Jump to ContentJump to Main Navigation
A Government that Worked Better and Cost Less?Evaluating Three Decades of Reform and Change in UK Central Government$
Users without a subscription are not able to see the full content.

Christopher Hood and Ruth Dixon

Print publication date: 2015

Print ISBN-13: 9780199687022

Published to Oxford Scholarship Online: May 2015

DOI: 10.1093/acprof:oso/9780199687022.001.0001

Show Summary Details
Page of

PRINTED FROM OXFORD SCHOLARSHIP ONLINE (www.oxfordscholarship.com). (c) Copyright Oxford University Press, 2019. All Rights Reserved. An individual user may print out a PDF of a single chapter of a monograph in OSO for personal use. date: 14 December 2019

The General Background

The General Background

What Changed and What Didn’t in the UK Central Governance Landscape

Chapter:
(p.20) 2 The General Background
Source:
A Government that Worked Better and Cost Less?
Author(s):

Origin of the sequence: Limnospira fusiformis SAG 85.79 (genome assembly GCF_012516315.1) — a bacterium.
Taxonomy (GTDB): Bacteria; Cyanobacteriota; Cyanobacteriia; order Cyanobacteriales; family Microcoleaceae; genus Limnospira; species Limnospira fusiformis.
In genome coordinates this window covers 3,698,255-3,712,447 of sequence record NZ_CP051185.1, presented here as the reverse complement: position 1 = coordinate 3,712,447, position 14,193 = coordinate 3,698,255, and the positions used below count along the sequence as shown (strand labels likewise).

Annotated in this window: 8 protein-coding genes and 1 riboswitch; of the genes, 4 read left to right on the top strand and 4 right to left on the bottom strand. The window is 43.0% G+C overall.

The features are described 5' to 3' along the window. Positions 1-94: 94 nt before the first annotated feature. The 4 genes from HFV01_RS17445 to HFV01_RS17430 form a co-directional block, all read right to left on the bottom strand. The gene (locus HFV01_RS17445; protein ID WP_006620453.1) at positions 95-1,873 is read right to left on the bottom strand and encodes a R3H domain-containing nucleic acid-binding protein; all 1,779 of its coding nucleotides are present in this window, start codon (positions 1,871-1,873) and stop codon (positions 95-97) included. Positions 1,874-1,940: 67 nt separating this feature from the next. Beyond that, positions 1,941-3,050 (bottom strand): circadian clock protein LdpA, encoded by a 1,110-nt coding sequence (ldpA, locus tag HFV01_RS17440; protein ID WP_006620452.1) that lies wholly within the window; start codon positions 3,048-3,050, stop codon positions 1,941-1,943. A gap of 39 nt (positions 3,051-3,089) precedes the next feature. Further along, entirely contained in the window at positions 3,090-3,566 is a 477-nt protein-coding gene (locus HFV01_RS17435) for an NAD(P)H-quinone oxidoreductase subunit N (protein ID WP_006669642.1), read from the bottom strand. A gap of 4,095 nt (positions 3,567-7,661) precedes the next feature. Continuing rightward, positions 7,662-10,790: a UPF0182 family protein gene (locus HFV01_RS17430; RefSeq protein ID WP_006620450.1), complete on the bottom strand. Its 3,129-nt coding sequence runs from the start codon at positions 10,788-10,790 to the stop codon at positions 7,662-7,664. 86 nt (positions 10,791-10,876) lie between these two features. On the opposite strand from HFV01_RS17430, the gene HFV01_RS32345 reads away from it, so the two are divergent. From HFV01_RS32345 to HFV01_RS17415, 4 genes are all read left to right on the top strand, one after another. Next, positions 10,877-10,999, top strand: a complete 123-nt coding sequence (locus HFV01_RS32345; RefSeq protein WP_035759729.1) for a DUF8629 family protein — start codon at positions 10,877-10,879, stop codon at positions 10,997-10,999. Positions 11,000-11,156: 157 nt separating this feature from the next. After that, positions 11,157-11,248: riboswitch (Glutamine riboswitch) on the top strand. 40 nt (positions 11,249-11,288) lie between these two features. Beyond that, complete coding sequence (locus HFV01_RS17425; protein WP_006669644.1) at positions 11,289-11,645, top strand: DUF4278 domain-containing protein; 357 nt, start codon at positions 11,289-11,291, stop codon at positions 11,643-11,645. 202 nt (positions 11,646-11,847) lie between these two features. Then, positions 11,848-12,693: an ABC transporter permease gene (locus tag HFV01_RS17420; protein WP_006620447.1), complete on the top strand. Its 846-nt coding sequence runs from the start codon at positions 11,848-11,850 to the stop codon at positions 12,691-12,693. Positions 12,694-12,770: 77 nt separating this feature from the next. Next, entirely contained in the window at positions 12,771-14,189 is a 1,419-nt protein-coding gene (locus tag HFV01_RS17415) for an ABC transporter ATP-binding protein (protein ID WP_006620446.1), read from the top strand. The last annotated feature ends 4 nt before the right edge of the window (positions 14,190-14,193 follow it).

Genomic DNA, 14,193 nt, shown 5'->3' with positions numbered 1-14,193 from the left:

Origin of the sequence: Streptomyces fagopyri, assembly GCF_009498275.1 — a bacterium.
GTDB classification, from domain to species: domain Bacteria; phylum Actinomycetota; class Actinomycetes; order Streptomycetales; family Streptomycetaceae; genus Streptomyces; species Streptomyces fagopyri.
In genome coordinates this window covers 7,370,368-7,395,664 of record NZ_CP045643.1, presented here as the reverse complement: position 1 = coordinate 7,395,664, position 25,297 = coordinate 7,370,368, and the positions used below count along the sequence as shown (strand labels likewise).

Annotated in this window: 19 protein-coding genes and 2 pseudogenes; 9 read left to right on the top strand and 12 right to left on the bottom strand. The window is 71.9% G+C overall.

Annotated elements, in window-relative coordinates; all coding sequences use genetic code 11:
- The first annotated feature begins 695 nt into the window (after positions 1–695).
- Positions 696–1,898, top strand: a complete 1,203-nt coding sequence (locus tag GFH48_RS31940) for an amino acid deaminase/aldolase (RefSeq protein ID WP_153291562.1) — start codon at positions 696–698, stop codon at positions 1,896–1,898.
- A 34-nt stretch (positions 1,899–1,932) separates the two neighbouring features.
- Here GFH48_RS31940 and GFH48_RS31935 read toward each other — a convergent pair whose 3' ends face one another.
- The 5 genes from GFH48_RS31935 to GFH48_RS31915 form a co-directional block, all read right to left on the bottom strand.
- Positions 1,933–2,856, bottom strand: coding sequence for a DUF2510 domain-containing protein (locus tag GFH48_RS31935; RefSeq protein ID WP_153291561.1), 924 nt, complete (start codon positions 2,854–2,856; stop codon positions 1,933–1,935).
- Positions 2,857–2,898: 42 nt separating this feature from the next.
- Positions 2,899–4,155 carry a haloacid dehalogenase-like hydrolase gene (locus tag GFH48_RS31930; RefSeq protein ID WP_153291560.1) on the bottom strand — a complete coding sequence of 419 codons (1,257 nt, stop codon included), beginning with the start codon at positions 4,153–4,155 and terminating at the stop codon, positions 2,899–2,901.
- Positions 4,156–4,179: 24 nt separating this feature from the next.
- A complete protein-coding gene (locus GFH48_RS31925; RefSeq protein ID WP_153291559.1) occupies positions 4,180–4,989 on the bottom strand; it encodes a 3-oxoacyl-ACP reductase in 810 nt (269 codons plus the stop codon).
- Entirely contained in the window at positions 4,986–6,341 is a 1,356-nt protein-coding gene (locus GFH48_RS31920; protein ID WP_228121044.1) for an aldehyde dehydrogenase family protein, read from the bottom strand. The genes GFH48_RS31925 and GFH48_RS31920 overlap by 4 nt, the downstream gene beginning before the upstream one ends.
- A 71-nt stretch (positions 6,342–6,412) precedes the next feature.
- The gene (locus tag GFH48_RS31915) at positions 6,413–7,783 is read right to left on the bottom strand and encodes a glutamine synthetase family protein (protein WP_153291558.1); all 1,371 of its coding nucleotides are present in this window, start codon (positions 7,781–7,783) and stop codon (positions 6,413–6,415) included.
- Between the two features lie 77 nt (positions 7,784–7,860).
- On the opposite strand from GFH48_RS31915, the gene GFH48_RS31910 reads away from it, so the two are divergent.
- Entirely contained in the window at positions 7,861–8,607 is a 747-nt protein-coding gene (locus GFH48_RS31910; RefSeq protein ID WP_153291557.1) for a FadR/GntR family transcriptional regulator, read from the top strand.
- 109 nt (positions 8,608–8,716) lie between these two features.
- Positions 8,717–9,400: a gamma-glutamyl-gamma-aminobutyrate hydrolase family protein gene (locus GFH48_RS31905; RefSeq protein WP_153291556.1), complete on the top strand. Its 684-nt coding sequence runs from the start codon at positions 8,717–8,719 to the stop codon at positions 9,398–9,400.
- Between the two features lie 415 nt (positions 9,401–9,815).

Christopher Hood

Ruth Dixon

Publisher:
Oxford University Press
DOI:10.1093/acprof:oso/9780199687022.003.0002

This background chapter lays out what happened to some of the major features of UK central government over thirty years—for example in features such as the size of the cabinet, the number of government agencies and ‘quangos’, the size and shape of the civil service, and the overall pattern of public spending. The chapter explores what changed and what remained relatively constant under four broad headings, namely, the basic legislative, electoral, and constitutional features of the UK as a state; the place of the bureaucracy in the political system and related public service bargains; the place of government in the economy and wider society; and the technology (particularly information technology) of government. Under most of those headings, there were continuities as well as changes, and it is necessary to identify both to put efforts to cut cost and maintain or improve the quality of administration into perspective.

Keywords:   government, bureaucracy, public service bargains, information technology, civil service, public spending

Oxford Scholarship Online requires a subscription or purchase to access the full text of books within the service. Public users can however freely search the site and view the abstracts and keywords for each book and chapter.

Please, subscribe or login to access full text content.

If you think you should have access to this title, please contact your librarian.

To troubleshoot, please check our FAQs , and if you can't find the answer there, please contact us .